Sim swap scam: Here is what you need to know
The last thing anyone wants to experience is the horrid nightmare that comes with receiving a bank notification alerting them that all the money in their account has been wiped out – particularly when said transaction happened without their authorisation.
Sadly, criminals everywhere do not sleep and a few people and plenty of people have fallen victim to many banking scams which have seen them go through the inconvenience of trying to get refunded by their banks, often unsuccessfully so.
One of the more common scams is called the sim swap scam, which was the topic of discussion on Cape Talk Radio on Tuesday, after a listener wrote to the station to seek advice after his elderly father had R300 000 withdrawn from his account.
Host John Maytham rang up forensic investigator, Dr David Klatzow to shed more light on how the scam artists operate.
What is the sim swap scam?
Scammers first obtain the victim’s internet banking details through phishing emails.
This personal information is used to pose as the victim in requesting a sim swap from the mobile network provider.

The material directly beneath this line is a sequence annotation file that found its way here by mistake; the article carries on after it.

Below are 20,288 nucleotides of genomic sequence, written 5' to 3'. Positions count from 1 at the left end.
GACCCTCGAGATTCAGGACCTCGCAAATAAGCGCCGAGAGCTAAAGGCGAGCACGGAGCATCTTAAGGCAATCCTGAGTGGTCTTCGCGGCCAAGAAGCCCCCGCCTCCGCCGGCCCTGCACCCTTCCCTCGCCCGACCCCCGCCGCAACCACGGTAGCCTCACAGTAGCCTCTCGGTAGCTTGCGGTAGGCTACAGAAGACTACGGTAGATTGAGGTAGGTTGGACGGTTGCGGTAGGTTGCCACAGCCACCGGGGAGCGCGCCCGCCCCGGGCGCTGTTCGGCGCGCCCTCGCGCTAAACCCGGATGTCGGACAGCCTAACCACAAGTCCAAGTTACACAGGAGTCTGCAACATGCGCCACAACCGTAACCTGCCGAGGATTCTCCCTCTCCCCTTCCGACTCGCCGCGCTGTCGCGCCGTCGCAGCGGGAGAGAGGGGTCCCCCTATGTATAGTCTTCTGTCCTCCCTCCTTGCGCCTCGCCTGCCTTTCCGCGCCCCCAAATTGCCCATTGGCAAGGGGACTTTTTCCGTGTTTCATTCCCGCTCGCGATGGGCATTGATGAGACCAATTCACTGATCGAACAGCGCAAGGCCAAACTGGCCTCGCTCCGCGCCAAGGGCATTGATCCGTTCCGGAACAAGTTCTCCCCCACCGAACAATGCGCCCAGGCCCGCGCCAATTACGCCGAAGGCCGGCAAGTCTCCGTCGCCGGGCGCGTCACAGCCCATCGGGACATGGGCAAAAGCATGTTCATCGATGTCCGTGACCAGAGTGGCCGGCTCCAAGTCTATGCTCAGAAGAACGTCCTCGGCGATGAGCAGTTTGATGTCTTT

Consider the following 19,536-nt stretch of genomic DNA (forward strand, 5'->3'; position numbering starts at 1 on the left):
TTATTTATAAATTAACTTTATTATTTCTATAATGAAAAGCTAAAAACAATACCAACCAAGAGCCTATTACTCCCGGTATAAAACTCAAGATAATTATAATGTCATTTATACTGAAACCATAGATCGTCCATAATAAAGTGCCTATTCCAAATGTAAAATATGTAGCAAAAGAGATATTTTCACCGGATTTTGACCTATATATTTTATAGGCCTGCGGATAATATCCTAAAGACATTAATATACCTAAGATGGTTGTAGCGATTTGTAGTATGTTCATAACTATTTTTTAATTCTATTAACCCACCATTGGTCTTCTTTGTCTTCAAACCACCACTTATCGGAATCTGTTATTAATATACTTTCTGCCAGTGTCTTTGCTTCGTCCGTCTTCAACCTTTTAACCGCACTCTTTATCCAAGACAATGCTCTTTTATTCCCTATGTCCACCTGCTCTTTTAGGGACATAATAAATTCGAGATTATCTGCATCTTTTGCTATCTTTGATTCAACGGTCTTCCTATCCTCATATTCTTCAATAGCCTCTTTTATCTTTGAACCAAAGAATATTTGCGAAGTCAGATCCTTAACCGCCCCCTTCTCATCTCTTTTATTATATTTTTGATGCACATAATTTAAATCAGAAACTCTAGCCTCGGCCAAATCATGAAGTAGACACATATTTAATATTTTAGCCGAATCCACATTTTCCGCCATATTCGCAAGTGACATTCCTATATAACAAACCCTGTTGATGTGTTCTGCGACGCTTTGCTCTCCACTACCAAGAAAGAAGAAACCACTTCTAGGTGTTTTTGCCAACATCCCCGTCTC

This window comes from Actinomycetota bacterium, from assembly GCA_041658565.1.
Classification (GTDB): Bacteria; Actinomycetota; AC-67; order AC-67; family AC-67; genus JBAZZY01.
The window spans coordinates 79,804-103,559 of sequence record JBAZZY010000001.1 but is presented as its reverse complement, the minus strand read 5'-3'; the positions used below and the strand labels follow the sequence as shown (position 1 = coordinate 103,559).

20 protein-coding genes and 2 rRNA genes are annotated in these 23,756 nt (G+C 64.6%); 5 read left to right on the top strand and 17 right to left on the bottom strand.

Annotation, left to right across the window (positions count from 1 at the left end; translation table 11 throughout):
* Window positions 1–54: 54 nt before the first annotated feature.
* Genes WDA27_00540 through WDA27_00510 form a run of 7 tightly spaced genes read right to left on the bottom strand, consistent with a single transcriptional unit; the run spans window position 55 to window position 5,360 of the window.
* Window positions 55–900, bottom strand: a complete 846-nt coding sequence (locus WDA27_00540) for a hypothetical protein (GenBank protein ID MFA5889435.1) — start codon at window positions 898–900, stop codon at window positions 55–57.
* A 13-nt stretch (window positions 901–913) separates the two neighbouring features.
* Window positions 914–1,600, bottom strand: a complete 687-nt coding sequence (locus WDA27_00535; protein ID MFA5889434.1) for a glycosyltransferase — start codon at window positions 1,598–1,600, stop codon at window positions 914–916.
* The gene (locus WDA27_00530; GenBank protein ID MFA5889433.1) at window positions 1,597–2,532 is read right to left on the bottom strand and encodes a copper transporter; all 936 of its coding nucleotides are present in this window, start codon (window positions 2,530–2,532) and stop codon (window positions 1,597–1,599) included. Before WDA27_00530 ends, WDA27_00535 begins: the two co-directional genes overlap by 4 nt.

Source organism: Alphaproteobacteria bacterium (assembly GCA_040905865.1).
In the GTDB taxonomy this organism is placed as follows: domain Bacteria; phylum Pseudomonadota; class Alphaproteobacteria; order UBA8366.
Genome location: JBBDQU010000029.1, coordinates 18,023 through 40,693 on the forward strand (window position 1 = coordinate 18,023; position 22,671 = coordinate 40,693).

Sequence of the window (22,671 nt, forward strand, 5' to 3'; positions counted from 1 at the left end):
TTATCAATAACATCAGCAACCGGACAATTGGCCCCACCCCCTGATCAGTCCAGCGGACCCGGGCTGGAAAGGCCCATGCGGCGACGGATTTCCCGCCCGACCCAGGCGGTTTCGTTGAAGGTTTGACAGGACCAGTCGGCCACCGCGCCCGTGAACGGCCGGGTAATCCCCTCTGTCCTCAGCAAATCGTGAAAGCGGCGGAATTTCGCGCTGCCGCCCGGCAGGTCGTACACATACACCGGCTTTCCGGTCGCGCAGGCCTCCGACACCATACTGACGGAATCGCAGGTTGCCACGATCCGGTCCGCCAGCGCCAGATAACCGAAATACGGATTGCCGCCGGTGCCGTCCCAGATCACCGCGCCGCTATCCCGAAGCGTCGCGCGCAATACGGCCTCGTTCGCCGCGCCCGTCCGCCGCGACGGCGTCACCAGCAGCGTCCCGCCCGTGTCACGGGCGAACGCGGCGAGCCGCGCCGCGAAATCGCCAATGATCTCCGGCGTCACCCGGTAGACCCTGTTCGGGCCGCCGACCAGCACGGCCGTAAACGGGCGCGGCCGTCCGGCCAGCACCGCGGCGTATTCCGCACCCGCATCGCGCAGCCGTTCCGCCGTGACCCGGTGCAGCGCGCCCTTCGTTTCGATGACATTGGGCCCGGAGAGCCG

As they have access to all this information – including the calls and texts intended to go to the victim’s cellphone number – the perps can now access the One Time Pin sent by the bank in order to authorise whatever transaction they intend to make, which is more often than not, cleaning out the bank account.
Klatzow, however, believes that the scam succeeds as a result of a collaborative effort.
“The story involves two sets; the banking and the cellphone industry,” Klatzow says. ”
“It involved firstly being able to identify where the money is, which I believe involves some dishonest component or negligent component of the banking industry.
“The second thing is there’s undoubtedly a dishonest component within the cellphone industry, who are able to do SIM swaps without the proper channels being followed.”
What can you do to protect yourself?
Vigilance and a bit of stubbornness always helps. Do not readily give out any private information over the phone.
“Personal information should never be given out to strangers on the phone,” Klatzow advises.
It is also important to always be aware of your phone’s connectivity. If you suddenly cannot make or receive phone calls, it’s important to contact your network provider immediately, and not just assume that there is a problem with the network or your handset.
Also never ignore an SMS alerting you that a sim swap has been requested on your account.
Credit: Siviwe Breakfast, THE SOUTH AFRICAN
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